Baby kittens less than 4 weeks old can't eat solid foods but still need their mother's milk to stay healthy and well-nourished. Unfortunately, this may not always be possible if mom isn't around for whatever the reason. If this is the case, an orphan needs formula specifically made for kittens.
The best liquid for a baby kitten is the milk of his mother. During the first 48 hours after birth, her milk contains a substance called colostrum, which contains special antibodies to protect your little one from disease. These antibodies are absorbed into the kitten's body directly, giving him immunity similar to that of his mom's until his own immune system matures, according to the Mar Vista Animal Medical Center. For the next four to five weeks, your kitten will nurse from his mother, whose milk contains the calories and proper balance of nutrients needed for him to develop and grow before he begins to eat solid foods.
It's not always possible for your kitty to stay with his mom, especially if she suffers from a medical condition that makes her milk incompatible with his system, known as neonatal isoerythrolysis. For an orphaned kitten, the next best thing to his own mother's milk is the milk of a foster mom. Many times this isn't an option and a kitten milk replacement formula is the only liquid appropriate for him to drink. These formulas are available in pet supply stores in either powdered or liquid form. They have been developed to most closely mimic the milk of a mother cat so they won't cause him any tummy upset.
It's important that the formula fed to a little kitty be mixed and warmed to a comfortable temperature before feeding it to him. Cold formula can cause vomiting and tummy upset for a kitty, according to VetInfo. The formula should be warm to the touch when tested on the inside of your wrist. To prevent any "hot spots" from developing in the formula, heat it by placing a bottle filled with the formula in a bowl of warm water, rather than using a microwave.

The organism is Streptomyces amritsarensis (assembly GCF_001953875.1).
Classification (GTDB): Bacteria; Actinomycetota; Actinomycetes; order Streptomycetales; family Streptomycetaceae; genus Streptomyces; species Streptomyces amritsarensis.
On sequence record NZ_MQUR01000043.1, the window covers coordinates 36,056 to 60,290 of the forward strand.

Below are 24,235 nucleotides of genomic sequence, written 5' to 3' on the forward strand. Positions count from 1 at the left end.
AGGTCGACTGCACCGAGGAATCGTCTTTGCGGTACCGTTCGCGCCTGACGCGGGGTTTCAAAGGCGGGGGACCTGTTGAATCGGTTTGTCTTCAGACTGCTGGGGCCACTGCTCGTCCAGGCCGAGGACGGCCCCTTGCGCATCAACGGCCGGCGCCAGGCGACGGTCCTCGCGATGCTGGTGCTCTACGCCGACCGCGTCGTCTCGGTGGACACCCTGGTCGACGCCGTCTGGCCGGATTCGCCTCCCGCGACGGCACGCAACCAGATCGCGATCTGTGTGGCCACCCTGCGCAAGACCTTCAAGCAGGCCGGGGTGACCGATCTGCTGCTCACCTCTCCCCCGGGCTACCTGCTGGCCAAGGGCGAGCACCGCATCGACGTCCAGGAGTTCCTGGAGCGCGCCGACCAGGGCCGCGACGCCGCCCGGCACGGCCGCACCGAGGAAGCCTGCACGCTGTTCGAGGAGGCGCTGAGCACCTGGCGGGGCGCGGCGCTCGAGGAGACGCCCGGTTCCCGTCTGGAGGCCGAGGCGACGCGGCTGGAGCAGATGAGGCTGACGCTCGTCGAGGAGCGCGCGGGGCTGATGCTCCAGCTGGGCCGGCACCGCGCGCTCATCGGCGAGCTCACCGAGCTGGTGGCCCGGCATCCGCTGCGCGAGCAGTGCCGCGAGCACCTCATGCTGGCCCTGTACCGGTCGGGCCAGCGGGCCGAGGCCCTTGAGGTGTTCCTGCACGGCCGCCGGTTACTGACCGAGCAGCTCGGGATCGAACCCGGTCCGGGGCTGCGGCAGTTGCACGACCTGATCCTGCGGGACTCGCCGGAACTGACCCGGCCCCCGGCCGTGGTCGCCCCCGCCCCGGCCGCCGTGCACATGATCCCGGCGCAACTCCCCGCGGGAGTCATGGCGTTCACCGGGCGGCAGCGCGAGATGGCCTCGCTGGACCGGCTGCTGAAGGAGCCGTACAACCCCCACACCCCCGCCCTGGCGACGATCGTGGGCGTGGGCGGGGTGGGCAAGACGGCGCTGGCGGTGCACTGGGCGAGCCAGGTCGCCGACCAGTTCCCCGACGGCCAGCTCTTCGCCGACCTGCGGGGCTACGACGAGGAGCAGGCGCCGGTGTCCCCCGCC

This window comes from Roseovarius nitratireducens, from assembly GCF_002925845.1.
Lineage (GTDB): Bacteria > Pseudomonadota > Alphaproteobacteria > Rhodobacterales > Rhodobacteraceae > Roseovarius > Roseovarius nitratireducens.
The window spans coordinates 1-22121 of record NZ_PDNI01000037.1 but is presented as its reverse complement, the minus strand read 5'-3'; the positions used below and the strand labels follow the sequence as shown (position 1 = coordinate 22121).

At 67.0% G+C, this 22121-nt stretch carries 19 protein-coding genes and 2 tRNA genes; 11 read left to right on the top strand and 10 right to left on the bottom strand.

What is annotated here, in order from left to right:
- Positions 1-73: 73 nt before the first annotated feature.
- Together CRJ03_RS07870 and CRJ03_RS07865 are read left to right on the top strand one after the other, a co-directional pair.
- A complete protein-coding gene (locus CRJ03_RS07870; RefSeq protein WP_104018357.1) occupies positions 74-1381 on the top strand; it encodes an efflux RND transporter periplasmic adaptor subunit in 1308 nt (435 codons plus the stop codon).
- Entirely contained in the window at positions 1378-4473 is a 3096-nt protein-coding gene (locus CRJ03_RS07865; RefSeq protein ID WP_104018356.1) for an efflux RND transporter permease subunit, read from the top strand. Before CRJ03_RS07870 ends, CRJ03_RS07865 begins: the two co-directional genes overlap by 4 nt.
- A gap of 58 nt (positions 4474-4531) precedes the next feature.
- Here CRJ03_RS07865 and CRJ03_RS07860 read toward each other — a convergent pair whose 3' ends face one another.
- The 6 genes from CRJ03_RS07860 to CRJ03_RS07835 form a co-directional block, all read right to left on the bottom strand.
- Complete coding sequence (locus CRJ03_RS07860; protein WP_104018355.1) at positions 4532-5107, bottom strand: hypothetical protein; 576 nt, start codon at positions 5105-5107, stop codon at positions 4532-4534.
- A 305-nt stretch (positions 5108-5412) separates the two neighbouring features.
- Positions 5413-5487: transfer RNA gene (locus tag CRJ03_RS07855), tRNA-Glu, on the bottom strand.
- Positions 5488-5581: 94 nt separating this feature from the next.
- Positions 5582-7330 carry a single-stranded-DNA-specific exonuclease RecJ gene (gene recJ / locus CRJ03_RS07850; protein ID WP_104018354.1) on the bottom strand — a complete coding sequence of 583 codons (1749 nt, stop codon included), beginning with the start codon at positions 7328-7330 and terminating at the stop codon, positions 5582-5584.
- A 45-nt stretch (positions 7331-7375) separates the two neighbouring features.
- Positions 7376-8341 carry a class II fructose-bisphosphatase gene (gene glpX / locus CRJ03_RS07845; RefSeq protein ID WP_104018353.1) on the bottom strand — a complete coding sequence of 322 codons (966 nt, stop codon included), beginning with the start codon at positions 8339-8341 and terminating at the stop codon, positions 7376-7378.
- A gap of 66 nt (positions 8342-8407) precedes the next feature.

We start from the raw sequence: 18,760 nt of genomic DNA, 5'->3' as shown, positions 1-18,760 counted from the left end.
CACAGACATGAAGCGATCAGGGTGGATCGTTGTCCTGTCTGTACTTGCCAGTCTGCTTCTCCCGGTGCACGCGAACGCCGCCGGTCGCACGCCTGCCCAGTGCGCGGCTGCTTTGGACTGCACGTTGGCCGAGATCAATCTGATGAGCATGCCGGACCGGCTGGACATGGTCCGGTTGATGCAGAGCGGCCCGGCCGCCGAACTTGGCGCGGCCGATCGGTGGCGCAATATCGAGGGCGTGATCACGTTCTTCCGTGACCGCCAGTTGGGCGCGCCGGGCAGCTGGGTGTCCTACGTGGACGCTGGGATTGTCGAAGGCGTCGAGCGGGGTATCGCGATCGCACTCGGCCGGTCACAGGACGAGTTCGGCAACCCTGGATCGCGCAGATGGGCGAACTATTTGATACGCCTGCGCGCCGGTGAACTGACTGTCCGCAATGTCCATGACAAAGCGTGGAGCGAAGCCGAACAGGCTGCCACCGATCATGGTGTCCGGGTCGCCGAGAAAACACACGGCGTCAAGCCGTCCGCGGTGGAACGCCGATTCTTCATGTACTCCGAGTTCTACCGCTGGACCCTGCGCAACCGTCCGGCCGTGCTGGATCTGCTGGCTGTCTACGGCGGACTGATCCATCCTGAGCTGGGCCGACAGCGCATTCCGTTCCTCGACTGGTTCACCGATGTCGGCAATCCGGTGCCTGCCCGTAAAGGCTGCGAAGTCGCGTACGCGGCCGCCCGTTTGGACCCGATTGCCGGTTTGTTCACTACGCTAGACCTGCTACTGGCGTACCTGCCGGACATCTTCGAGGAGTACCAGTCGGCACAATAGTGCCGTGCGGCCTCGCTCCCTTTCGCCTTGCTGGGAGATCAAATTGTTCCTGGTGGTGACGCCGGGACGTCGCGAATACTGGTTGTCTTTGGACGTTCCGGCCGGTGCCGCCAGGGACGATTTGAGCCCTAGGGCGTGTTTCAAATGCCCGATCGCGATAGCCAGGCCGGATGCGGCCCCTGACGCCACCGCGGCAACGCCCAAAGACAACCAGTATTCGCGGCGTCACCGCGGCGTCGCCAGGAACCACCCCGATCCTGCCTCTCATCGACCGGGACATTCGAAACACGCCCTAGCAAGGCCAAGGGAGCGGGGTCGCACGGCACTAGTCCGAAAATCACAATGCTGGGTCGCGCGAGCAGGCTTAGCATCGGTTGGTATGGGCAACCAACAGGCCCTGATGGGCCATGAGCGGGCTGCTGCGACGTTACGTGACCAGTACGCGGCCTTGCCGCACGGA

How to Feed
Always feed the kitten using a nursing bottle, keeping him on his stomach while you feed him and burping him afterward. Kittens can easily become ill, so you need to sterilize the feeding supplies by boiling them in water for a few minutes between uses. You should also boil the water you use to mix powdered formula to kill any germs or organisms in it. Allow it to cool before use.
Dairy milk or human formula is inappropriate for a kitten to drink. Not only do these substances not contain the proper balance of nutrients and calories your kitty needs, but they can cause stomach upset and diarrhea as well. Cow milk contains lactose, which is hard for your little guy to stomach. While kittens produce some lactase, the enzyme necessary to digest the lactose in their mother's milk, there is too much lactose in cow milk for them to properly digest, according to WebMD.
Nursing babies need formula or mother's milk only. Water doesn't have any nutrients or calories that a nursing kitten needs to thrive and can instead fill the little guy up so that he won't eat enough.
Starting at around 4 weeks old, your kitten will begin weaning onto solid foods. During the weaning process and after weaning, little kittens need plenty of fresh water available to them at all times to keep them healthy and hydrated. Keep a fresh bowl of water available for your little one at all times.
Always check with your veterinarian before changing your pet’s diet, medication, or physical activity routines. This information is not a substitute for a vet’s opinion.
- A Safe Haven for Cats: Caring for Newborns
- Home at Last Animal Rescue: Kitten Care
- Hartz: Bottle Feeding the Newborn Kitten
- Mar Vista Animal Medical Center: Neonatal Isoerythrolysis in Kittens
- VetInfo: Switching to a Kitten Milk Replacer
- WebMD: Cats and Dairy: Get the Facts
- Catster: How Much Water Should My Cat Drink Every Day?
Based in Las Vegas, Susan Paretts has been writing since 1998. She writes about many subjects including pets, finances, crafts, food, home improvement, shopping and going green. Her articles, short stories and reviews have appeared on City National Bank's website and on The Noseprint. Paretts holds a Master of Professional Writing from the University of Southern California.